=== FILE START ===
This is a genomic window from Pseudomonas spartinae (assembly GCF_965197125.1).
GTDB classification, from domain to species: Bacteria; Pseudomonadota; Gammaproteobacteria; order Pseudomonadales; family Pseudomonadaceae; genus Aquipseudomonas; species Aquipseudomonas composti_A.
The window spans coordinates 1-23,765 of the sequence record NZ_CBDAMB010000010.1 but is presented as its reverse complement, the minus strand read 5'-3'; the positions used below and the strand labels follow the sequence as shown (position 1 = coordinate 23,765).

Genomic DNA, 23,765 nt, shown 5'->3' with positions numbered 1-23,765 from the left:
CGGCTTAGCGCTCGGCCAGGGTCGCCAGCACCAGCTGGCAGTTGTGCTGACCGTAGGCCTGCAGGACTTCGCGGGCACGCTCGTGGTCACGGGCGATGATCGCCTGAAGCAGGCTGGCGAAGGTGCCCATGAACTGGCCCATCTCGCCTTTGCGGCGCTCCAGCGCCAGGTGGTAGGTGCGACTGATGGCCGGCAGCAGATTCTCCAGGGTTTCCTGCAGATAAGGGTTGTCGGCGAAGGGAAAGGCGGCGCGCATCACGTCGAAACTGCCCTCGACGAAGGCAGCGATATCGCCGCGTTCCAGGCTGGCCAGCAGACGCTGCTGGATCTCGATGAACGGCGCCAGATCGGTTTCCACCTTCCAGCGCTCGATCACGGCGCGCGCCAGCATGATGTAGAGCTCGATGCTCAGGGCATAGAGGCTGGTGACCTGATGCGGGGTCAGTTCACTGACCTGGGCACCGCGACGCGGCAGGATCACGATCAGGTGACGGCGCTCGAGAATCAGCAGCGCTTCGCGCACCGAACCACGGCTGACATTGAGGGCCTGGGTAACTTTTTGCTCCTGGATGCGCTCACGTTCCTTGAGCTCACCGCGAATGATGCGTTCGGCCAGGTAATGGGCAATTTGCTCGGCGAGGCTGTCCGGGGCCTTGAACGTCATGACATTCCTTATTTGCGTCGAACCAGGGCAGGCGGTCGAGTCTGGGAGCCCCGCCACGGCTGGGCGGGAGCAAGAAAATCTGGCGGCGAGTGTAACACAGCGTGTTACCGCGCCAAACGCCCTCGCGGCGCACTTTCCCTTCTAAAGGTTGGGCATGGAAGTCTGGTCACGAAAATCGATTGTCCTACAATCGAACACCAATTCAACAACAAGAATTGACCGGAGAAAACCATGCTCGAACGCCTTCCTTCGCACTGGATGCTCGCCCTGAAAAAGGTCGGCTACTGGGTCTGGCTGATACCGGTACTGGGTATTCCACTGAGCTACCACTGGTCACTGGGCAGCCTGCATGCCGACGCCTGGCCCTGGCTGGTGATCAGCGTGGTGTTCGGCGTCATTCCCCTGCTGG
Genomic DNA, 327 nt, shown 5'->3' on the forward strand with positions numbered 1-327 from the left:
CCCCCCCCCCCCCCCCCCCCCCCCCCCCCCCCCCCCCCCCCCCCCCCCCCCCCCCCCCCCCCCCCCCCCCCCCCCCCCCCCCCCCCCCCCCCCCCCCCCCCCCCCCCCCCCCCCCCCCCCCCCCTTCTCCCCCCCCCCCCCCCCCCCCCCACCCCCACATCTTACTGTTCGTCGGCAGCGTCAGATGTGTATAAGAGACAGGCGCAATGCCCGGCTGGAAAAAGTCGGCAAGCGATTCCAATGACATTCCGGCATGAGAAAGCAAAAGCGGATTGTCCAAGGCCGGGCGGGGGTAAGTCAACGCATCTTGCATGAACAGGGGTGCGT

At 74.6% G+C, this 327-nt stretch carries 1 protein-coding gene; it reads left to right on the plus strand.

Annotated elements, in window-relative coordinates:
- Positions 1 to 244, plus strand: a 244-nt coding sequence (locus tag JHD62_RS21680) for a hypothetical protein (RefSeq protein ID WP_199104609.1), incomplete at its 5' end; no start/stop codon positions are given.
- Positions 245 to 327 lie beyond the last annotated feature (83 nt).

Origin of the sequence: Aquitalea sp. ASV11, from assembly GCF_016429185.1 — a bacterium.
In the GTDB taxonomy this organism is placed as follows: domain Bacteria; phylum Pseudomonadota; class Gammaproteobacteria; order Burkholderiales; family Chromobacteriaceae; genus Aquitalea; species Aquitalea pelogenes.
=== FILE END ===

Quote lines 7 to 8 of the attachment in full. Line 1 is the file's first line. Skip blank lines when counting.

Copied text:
CCCCCCCCCCCCCCCCCCCCCCCCCCCCCCCCCCCCCCCCCCCCCCCCCCCCCCCCCCCCCCCCCCCCCCCCCCCCCCCCCCCCCCCCCCCCCCCCCCCCCCCCCCCCCCCCCCCCCCCCCCCCTTCTCCCCCCCCCCCCCCCCCCCCCCACCCCCACATCTTACTGTTCGTCGGCAGCGTCAGATGTGTATAAGAGACAGGCGCAATGCCCGGCTGGAAAAAGTCGGCAAGCGATTCCAATGACATTCCGGCATGAGAAAGCAAAAGCGGATTGTCCAAGGCCGGGCGGGGGTAAGTCAACGCATCTTGCATGAACAGGGGTGCGT

At 74.6% G+C, this 327-nt stretch carries 1 protein-coding gene; it reads left to right on the plus strand.